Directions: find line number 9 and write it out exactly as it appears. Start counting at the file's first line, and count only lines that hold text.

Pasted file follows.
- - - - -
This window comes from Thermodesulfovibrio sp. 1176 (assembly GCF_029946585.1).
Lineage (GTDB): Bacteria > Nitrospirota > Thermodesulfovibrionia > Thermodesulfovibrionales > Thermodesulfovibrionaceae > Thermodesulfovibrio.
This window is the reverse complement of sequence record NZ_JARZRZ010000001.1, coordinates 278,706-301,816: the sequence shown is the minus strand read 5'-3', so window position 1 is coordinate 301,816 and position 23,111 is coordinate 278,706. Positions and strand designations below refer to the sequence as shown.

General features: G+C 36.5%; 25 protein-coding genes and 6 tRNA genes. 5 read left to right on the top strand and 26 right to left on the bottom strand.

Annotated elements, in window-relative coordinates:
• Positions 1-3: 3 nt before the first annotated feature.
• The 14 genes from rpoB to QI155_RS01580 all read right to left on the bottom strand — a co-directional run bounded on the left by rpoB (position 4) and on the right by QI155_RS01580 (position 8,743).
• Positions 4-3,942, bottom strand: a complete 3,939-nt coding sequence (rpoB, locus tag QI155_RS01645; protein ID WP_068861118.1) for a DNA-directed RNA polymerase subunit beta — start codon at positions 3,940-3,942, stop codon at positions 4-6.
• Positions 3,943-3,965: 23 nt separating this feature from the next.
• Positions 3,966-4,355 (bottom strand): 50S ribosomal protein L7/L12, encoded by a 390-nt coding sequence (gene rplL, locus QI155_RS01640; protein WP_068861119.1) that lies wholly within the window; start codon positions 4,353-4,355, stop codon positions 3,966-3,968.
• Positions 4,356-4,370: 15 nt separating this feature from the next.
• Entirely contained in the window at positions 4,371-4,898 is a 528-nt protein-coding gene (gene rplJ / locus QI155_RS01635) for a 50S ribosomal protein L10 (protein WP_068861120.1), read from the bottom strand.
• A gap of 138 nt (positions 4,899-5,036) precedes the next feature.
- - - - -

• Positions 3,943-3,965: 23 nt separating this feature from the next.